Issue 231 of SOCIALIST REVIEW Published June 1999 Copyright © Socialist Review
We reject these false dilemmas:
As most of your 'Bosnia: the great carve-up' article (May SR) draws on empirical material from my book Bosnia: Faking Democracy After Dayton, I feel I must write in to distance myself from the article's conclusions.
The point of the book was that elected representatives from ethnic groups in Bosnia have no say in how the state is run. Gareth Jenkins' conclusion that Serbs and Croats have partitioned the state flies in the face of the rest of his article and the book from which it was drawn. No ethnic groups or nationalist politicians are shaping the division of Bosnia. The High Representative's colonial powers are enough to undermine any cohering institutions that could overcome the politics of ethnicity and to fragment and atomise Bosnian society.
Peace and stability cannot be imposed on Bosnia, or Kosovo, by colonial fiat. Only a negotiated compromise between the different ethnic constituencies can give people a stake in the future and provide legitimacy for new state institutions. At the moment the Bosnia protectorate precludes any possibility for this process to take place. This means that local and parochial allegiances are as important as they were during the war, when the state institutions fell apart. The fact that nationalist parties have strong support and that the state is highly fragmented does not mean there is a causal relationship; these are both consequences of colonial rule and the denial of any democratic autonomy.
Dr David Chandler
There is fascism in Kosovo. I can understand why the SWP wants to argue that Milosevic is not a fascist. The pro-war lobby invoke the 1930s and appeasement against fascism as arguments for Nato's actions. As you argue, he is not the 'new Hitler', and Serbia is not the economic giant that Germany was, but this is an argument about scale and size, not category. As far as the latter is concerned, the Serbian military and police are carrying out fascistic policies in Kosovo.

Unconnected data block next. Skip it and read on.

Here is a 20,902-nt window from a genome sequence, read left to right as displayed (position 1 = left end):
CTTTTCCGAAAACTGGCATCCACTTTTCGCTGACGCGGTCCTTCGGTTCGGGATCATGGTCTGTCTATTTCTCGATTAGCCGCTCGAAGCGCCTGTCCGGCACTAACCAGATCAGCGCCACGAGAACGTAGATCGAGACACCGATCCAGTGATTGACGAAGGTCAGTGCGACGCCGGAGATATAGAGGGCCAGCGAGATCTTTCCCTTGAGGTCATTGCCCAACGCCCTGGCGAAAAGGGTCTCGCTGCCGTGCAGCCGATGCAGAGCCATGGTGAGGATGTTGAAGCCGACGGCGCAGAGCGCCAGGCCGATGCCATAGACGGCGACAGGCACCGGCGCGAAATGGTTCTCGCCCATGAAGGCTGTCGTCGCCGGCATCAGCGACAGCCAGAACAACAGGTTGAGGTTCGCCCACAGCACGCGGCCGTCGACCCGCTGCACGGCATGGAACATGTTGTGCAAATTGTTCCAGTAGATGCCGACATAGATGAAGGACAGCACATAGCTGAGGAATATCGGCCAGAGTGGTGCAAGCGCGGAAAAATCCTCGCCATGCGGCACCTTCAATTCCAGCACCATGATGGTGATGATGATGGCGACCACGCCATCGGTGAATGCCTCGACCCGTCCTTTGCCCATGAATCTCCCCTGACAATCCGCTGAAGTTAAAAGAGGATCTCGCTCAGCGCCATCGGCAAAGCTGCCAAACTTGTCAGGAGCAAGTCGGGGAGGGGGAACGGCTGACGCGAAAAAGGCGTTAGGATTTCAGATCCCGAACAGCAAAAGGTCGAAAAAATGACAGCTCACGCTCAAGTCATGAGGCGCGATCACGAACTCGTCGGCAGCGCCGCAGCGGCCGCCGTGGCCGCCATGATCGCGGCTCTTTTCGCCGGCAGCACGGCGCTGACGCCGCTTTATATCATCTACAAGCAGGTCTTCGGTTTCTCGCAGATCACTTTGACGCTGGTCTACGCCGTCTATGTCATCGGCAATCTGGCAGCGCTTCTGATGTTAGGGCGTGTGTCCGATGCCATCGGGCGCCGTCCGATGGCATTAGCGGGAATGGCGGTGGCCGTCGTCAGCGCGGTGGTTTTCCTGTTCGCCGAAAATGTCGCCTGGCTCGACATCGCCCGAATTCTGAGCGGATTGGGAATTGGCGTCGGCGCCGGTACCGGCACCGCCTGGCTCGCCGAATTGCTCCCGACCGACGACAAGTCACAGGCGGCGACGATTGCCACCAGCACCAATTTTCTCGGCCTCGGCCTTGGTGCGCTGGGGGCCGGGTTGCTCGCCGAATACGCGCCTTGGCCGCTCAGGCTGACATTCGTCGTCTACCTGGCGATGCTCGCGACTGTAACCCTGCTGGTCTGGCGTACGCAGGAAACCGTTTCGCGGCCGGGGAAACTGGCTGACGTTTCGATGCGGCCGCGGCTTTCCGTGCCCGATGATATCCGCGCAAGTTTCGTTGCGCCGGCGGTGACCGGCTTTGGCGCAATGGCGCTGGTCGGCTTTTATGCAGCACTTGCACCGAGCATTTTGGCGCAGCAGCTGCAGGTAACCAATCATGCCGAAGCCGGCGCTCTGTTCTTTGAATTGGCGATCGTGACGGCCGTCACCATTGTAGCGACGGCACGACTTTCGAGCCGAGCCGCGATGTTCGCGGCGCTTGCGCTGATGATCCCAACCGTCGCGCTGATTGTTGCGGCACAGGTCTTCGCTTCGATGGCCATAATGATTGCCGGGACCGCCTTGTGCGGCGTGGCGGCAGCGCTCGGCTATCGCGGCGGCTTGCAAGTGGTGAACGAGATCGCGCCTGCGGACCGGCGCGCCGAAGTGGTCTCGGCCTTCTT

The left is happy to label the BNP's policy of repatriation, voluntary or not, as fascist. As in Kosovo, this is a policy of ethnic cleansing, even though the fascist groupings in Britain do not have the same power that Milosevic's regime does.
Racism is the systemic discrimination against ethnic identity. Fascism extends this discrimination into physical liquidation and planned violence. Many Kosovan Albanian men have been liquidated, and the rest of the population have had planned and systemic violence displace them from their homes. Your definition of fascism is exclusively linked to the fate of workers' organisations, a class reductionism that looks faintly absurd given the realities of what is happening in Kosovo. Admitting that there is fascism may make it harder to mobiIise an anti-war movement, but it is, nevertheless, the truth.
Blair says humanitarianism is the reason for bombing Yugoslavia. This is rubbish. I work for GEC-Tarmac, one of the railway infrastructure companies. GEC makes weapons of mass destruction. Tarmac builds major infrastructure projects throughout the world. The bombing taking place in Yugoslavia will benefit both of these companies--when the war ends, Belgrade's infrastructure will probably be rebuilt by one of the major construction companies.
The same bosses are attacking workers in this country. That's why we held an anti-war meeting for tube and rail workers. We know other workers in Europe are opposed to the war. The meeting decided to build a network of workers who not only want to fight against the war, but want to fight against the bosses in this country.
I would like to support Pat Stack's views on the Guardian (May SR), and urge readers of that paper to switch to the Independent, to complain to the editor of the Guardian about the sacking of Mark Steel and to suggest to the editor of the Independent that he starts a Mark Steel column.
The Guardian tells me that 'a great many other columnists in the Guardian both now and in the future are robustly critical from a left wing view point as well as being witty and amusing'.
However, I suspect that John Carvel, the education editor of the Guardian, hints at the truth in his book Turn Again Livingstone: 'The bigger cheers went to Mark Steel when he urged people to vote for Livingstone [as Labour's candidate for Mayor of London] "because we want to blow a great hole in their rancid, weaselly New Labour project".'
We welcome letters and contributions on all issues raised in Socialist Review. Please keep your contributions as short as possible, typed, double spaced if you can, and on one side of paper only.
Send to: Socialist Review, PO Box 82, London E3 3LH